Heather Watson still has the exuberance of youth, but time is marching on. It is now nine years since the 25-year-old from Guernsey made her first significant mark in tennis by winning the US Open junior title and six years since she won her first title on the main tour.
“I definitely feel middle-aged [in tennis career terms],” Watson said here on Sunday on the eve of the Australian Open, pointing out that there are players on the tour who are more than eight years younger than her. “In life I still feel young, very young, and I feel like I’ve got loads of tennis years ahead of me, but I’m definitely not the youngest on tour anymore.”
Watson, who will face Kazakhstan’s Yulia Putintseva in her opening match on Tuesday, believes that experience has given her a more mature attitude to her work.
“As I’ve got older, I feel less pressure,” she said. “When I was younger I used to be devastated and cry after losing matches. I think as I’ve got older, I’ve realised that of course I give it my everything out there but it’s just a game at the end of the day. It’s not the end of the world and I don’t need to beat myself up over it. I’d say I was too much of a perfectionist and I’d say that didn’t help me out there.”
She added: “It’s just more being level-headed and not making it so results-orientated and it shouldn’t all just be about winning and losing. If I am out there and give my best for the match, everybody is out here giving their best. You can’t win everything. They are out there working as hard, trying just as hard as you.”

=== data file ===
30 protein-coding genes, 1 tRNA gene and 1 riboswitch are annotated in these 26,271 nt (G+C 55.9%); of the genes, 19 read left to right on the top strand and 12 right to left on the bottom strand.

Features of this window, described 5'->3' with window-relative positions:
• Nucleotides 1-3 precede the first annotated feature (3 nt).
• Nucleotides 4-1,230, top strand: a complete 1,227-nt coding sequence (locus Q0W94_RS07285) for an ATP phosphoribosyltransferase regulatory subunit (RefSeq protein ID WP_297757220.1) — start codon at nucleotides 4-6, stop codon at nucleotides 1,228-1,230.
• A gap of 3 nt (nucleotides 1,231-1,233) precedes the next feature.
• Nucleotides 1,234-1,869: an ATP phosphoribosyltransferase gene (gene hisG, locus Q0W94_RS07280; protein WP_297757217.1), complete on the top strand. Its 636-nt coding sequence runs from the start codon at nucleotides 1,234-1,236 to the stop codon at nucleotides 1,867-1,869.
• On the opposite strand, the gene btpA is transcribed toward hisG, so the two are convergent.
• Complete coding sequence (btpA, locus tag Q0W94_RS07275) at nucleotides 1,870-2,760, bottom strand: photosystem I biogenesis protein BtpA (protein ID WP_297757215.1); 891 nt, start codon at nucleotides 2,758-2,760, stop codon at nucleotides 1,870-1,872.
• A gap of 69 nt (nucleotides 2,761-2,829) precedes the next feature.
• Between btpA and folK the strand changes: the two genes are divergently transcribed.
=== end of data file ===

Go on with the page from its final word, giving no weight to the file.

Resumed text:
Watson said that the triumphs last year of Jelena Ostapenko and Sloane Stephens, who were unseeded when they won the French and US Opens respectively, had underlined how open women’s tennis is at the moment. “Everyone can play so well and it depends on the day,” she said.
Watson said her own hopes and ambitions had not changed over the years and that the fluctuating fortunes of those at the top of the game gave encouragement to everyone.
“Especially in the women’s game, it’s always changing,” Watson said. “I couldn’t even name half of the [current top 10] because it changes all the time. I think that’s a really positive thing for the ones who aren’t up there. In the men’s game, it’s stuck a lot of the time because you’ve got the ‘big four’ up there, although not right now. I think it’s positive. So much can happen. The women’s game is very up and down.”
Watson is pleased with her own form, having climbed to No 68 in the world rankings following her run to the semi-finals in Hobart last week. “Physically I’ve been fine, touch wood, and feeling very fit out there,” she said. “Tennis-wise, I’m just playing really aggressive. The conditions [in Hobart] varied. Some days there was wind and some days there wasn’t. That’s always good because when you have a windy day and then you go to a non-windy day you feel great.”
Watson is expecting a tough opening match here against 23-year-old Putintseva, who is the world No 54. Their head-to-head record stands at one win apiece.
“I’m sure it will be entertaining,” Watson said. “She’s feisty because she’s a fighter. I know that it will definitely be a battle out there. She had a really good year last year as well. It will be a tough match.”
Watson said she relished the prospect of encounters with fiery opponents like Putintseva. “I love competing,” Watson said. “I feel like it brings out the best in me when it’s like that. Winning those matches and getting through those matches always feels a lot better.”
Last year brought mixed fortunes for Watson, who is hoping that her settled coaching set-up – she works when in Britain and on tour with Morgan Phillips and Colin Beecher, who is with her here, and with Pat Harrison when in Florida – will help her to be more consistent in 2018.
“I had no direction for so long,” Watson said of her time at the start of last year when she was between coaches. “I was just looking for that consistency in my practices off court so I could be happy and know what to work on. Now I’ve got that I’m in a really good place. I think being consistent is really important for me.”